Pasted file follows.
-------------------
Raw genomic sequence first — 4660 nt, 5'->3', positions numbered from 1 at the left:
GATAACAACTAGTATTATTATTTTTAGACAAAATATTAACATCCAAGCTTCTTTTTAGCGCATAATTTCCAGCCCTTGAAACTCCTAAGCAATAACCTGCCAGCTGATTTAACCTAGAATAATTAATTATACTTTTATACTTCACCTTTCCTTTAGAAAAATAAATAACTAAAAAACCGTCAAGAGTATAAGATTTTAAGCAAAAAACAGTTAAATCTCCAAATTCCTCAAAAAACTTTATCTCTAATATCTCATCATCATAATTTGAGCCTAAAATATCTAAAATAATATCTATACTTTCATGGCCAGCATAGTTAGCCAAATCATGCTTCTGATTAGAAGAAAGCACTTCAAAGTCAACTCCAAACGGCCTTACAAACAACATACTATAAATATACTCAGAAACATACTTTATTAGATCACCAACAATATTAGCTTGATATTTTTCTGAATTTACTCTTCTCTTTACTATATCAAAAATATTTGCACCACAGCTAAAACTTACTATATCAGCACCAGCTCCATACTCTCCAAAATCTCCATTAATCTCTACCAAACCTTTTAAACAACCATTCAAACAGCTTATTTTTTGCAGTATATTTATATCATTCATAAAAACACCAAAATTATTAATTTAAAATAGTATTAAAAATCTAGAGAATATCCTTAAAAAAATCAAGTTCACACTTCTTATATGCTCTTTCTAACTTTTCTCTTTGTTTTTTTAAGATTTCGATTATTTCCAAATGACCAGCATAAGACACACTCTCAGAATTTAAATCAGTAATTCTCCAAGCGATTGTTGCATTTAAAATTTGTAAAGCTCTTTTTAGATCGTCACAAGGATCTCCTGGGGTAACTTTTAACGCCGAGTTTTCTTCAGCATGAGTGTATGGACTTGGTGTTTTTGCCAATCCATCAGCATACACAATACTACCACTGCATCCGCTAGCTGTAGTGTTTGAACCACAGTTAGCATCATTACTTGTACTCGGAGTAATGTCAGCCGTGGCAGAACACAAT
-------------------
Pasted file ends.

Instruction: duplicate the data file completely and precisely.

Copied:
Raw genomic sequence first — 4660 nt, 5'->3', positions numbered from 1 at the left:
GATAACAACTAGTATTATTATTTTTAGACAAAATATTAACATCCAAGCTTCTTTTTAGCGCATAATTTCCAGCCCTTGAAACTCCTAAGCAATAACCTGCCAGCTGATTTAACCTAGAATAATTAATTATACTTTTATACTTCACCTTTCCTTTAGAAAAATAAATAACTAAAAAACCGTCAAGAGTATAAGATTTTAAGCAAAAAACAGTTAAATCTCCAAATTCCTCAAAAAACTTTATCTCTAATATCTCATCATCATAATTTGAGCCTAAAATATCTAAAATAATATCTATACTTTCATGGCCAGCATAGTTAGCCAAATCATGCTTCTGATTAGAAGAAAGCACTTCAAAGTCAACTCCAAACGGCCTTACAAACAACATACTATAAATATACTCAGAAACATACTTTATTAGATCACCAACAATATTAGCTTGATATTTTTCTGAATTTACTCTTCTCTTTACTATATCAAAAATATTTGCACCACAGCTAAAACTTACTATATCAGCACCAGCTCCATACTCTCCAAAATCTCCATTAATCTCTACCAAACCTTTTAAACAACCATTCAAACAGCTTATTTTTTGCAGTATATTTATATCATTCATAAAAACACCAAAATTATTAATTTAAAATAGTATTAAAAATCTAGAGAATATCCTTAAAAAAATCAAGTTCACACTTCTTATATGCTCTTTCTAACTTTTCTCTTTGTTTTTTTAAGATTTCGATTATTTCCAAATGACCAGCATAAGACACACTCTCAGAATTTAAATCAGTAATTCTCCAAGCGATTGTTGCATTTAAAATTTGTAAAGCTCTTTTTAGATCGTCACAAGGATCTCCTGGGGTAACTTTTAACGCCGAGTTTTCTTCAGCATGAGTGTATGGACTTGGTGTTTTTGCCAATCCATCAGCATACACAATACTACCACTGCATCCGCTAGCTGTAGTGTTTGAACCACAGTTAGCATCATTACTTGTACTCGGAGTAATGTCAGCCGTGGCAGAACACAAT